OK - so if some lawsuits are covered by general liability business insurance, which aren't covered?

The answer to this question is even more important than the answer to what is covered. It's more important because then you'll know which additional policies you need to ensure you're fully protected from any potential lawsuit. 

The good news is that a lot of the lawsuits that aren't covered by general liability are covered by different types of insurance that many states legally require. This means you're probably already covered for these, too.

  • Professional mistakes (i.e,. malpractice): Malpractice insurance is a special type of insurance that kicks in when a customer or client sues you for making some sort of professional mistake. Most licensed professionals need malpractice insurance, though you can choose the level of coverage.
  • Employee injuries: Workers' compensation insurance covers employee expenses when they're injured on the job. While workers' compensation covers medical expenses and lost wages, an employee might pursue a separate lawsuit instead of settling with the insurance company. This is when you'd need coverage.
  • Discrimination: Employment discrimination isn't covered by your general liability policy. You'll need employment practices liability insurance for that. Keep in mind that this covers everything from harassment to wrongful termination and everything in between.

Keep in mind that there are additional policies you can purchase, too. Directors and officers liability is a separate coverage area. It protects directors and officers who may get sued individually for any number of types of damage. These could include:

  • Bodily injury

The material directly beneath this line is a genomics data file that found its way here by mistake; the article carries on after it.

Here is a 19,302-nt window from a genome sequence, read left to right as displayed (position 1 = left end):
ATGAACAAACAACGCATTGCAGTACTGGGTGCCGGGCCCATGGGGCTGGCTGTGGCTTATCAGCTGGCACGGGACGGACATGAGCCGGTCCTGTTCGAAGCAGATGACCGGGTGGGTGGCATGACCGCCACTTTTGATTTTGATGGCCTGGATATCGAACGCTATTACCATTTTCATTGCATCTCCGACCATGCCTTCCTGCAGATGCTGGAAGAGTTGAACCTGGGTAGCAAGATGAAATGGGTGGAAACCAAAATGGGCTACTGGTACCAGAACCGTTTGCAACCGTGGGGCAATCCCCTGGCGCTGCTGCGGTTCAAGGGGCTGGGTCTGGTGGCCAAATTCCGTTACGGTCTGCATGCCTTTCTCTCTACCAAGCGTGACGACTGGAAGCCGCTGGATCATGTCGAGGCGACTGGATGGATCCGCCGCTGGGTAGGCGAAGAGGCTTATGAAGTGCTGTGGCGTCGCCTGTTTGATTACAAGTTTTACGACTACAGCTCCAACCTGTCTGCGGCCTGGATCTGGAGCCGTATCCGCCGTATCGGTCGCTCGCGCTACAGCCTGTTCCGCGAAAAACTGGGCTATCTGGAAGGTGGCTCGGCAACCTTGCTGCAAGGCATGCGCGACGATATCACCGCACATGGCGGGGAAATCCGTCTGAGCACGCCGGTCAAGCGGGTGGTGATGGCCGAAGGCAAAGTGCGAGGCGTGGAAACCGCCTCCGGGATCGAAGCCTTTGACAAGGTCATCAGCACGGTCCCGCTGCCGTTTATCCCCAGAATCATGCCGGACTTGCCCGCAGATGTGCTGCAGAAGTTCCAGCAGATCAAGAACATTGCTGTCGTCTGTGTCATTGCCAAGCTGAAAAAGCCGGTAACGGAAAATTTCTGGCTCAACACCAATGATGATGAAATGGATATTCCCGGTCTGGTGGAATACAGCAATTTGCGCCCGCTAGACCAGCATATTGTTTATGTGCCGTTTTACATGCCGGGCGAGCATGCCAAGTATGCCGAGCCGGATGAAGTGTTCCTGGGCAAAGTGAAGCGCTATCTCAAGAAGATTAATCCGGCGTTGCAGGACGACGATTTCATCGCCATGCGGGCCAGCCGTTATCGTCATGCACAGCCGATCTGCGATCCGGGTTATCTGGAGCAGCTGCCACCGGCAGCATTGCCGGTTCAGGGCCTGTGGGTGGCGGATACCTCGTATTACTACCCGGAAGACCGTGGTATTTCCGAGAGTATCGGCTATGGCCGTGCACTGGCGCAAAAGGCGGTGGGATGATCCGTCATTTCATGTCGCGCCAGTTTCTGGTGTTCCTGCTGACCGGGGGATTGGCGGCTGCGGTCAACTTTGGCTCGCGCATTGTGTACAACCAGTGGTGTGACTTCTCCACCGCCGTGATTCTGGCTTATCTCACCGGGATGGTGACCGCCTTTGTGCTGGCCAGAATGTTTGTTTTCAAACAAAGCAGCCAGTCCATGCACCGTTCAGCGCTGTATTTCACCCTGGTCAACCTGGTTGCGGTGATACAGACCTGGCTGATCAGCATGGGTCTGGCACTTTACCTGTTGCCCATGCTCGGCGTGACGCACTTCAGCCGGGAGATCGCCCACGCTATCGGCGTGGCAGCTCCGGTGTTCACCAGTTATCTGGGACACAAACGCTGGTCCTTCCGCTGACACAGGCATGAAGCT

• Property damage
  • Wrongful termination
  • Community damage if there is a poor business decision
  • Employee benefits

The best way to make sense of what's covered, what's not, and what additional policies you may want to purchase is to speak with your TrustedChoice.com independent insurance agent.

Are there limits on what the policy will pay?

I get that legal costs are covered by these various types of insurance. Are there limits on what's paid?

There isn't just one limit when it comes to insurance coverage for lawsuits. Here's what you need to know:

  • For general liability coverage, the limit applies to any one occurrence/incident. 
  • There's a general aggregate limit, which is a limit on how many incidents you can have in one year or during the policy period.
  • There are also other areas that can have separate occurrence limits, like if you are sued for libel, slander, or a privacy-related lawsuit.

You can think of the aggregate limit as a bank account for the entire year. However, not all aggregates are from the same pool of money. There's a products and complete operations aggregate that is separate from the general aggregate. The reason is that if you have product liability claims against your company, those claims will come in batches. Without segregation, you would draw down your entire yearly total because of one incident.

It's important to know how these are separated, because it will affect your policy coverage. You can speak to your TrustedChoice.com independent insurance agent to determine how yours breaks down and what you need.

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TrustedChoice.com Article | Reviewed by Paul Martin